Hope for the Worrier

Recently I wrote a requested article on the subject of worry. It caused me no end of worry. 

Worry is my middle name. 

I’ve been put to the test in a crazy worrisome situation in the last few days, so the whole “what happens if” chain of possible events has me looking more closely over my never ending mess of anxiety.  

If you are at all like me, you know Scripture’s teaching about worry, but it often seems slightly beyond reach.    

Do not be anxious about anything, but in everything by prayer and supplication with thanksgiving let your requests be made known to God. And the peace of God, which surpasses all understanding, will guard your hearts and your minds in Christ Jesus.”  Philippians 4:6-7 ESV

While researching and worrying over my worry article, I found some precious truths I can apply to the situation I’m in right now. The problem of worry has another side to its coin, one that reaffirms a loving Sovereign Father.  

In the Sermon on the Mount Jesus addressed many subjects. One was worry. 

Therefore do not worry about tomorrow, for tomorrow will worry about itself. Each day has enough trouble of its own.” Matthew 6:34 NIV

In Paul’s “do not be anxious” admonition to the Philippian church he repeated the same original word as the one Jesus used in His Sermon, “do not worry.” 

It appears worry was a common problem for Jesus’ followers as well as the early church. I am guessing I’m not alone with the worry gene so deep inside it is simply second nature, as ever present as breathing.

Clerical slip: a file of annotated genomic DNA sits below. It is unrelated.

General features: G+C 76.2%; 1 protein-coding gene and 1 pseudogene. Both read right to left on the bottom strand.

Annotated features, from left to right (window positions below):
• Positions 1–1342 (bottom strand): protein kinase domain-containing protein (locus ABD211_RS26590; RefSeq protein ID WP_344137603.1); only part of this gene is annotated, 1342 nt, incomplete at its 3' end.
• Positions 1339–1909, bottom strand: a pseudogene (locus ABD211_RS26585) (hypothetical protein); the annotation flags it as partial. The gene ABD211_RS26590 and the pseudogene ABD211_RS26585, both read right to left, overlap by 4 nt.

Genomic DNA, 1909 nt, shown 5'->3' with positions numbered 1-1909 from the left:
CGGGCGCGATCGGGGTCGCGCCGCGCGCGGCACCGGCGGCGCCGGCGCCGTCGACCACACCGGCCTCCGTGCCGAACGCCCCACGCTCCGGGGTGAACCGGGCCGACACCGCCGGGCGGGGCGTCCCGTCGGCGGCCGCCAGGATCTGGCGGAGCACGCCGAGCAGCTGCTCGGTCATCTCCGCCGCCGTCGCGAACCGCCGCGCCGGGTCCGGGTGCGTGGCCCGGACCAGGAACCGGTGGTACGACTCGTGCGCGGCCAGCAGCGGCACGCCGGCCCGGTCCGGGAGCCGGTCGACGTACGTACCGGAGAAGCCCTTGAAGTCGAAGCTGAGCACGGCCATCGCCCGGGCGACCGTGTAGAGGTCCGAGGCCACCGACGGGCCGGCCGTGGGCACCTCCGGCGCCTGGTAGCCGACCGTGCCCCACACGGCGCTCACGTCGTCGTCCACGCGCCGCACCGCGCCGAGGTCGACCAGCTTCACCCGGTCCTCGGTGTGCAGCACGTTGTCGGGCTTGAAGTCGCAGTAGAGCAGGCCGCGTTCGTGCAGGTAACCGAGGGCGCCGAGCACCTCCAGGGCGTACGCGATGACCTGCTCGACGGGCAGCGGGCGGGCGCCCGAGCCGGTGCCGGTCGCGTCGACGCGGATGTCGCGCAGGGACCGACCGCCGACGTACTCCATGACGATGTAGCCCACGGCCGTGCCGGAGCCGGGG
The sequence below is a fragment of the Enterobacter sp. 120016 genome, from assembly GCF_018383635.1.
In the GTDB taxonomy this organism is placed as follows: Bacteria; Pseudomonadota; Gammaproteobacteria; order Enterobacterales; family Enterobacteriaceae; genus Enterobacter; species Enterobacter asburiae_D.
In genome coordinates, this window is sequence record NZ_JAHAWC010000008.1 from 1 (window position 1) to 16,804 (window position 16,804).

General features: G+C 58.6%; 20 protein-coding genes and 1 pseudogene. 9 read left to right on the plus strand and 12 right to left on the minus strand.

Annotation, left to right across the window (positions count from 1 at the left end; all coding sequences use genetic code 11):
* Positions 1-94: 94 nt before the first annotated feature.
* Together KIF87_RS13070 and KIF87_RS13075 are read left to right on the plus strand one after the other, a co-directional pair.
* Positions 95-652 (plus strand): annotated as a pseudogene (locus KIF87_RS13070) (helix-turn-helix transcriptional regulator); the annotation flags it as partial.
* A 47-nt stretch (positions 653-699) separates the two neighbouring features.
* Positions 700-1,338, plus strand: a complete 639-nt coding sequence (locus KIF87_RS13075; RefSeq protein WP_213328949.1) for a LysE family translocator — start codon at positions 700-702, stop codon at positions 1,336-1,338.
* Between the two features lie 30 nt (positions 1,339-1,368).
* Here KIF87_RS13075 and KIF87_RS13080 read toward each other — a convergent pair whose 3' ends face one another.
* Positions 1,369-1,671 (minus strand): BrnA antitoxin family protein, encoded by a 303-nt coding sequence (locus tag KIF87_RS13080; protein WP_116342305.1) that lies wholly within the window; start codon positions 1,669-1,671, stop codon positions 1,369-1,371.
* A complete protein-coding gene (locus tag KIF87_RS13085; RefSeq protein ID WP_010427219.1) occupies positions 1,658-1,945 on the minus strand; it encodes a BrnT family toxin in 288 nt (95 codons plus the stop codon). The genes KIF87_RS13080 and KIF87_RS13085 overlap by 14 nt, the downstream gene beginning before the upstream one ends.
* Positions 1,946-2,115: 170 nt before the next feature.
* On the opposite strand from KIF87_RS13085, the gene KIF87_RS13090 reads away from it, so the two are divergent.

A dig into the original Greek word is well worth the time and energy. 

Merimna, is translated in our English Bibles as worry, anxious, concern or care. It means “To be drawn in different directions.” It corresponds to our word “distraction.”  

Peter’s walk on the water is a great example. When Peter’s attention focused on Who he walked towards, despite winds and waves Peter did the impossible. He walked on water.  But when winds and waves drew away his focus from Jesus, fear took over and he began to sink. The very real danger around distracted him. The tempest drew Peter in another direction, one that took his eyes away from Jesus. 

God desires our complete attention.  

Worry, by its very nature fragments us. It distracts us from looking exclusively to Him. Our eyes glance away to the waves of our finances, health, concern for family, and cares of daily life.  

Worry wars with unity in the believer’s soul. We are one with Christ but find ourselves drawn in directions which clash with that union. We are meant to belong to Him heart, mind and soul. He died and rose again to break every barrier. Nothing is meant to separate us. 

I have been crucified with Christ. It is no longer I who live, but Christ who lives in me. And the life I now live in the flesh I live by faith in the Son of God, who loved me and gave himself for me.” Gal. 2:20 ESV

“For I am convinced that neither death nor life, neither angels nor demons, neither the present nor the future, nor any powers, neither height nor depth, nor anything else in all creation, will be able to separate us from the love of God that is in Christ Jesus our Lord.” Romans 8:38-39 NIV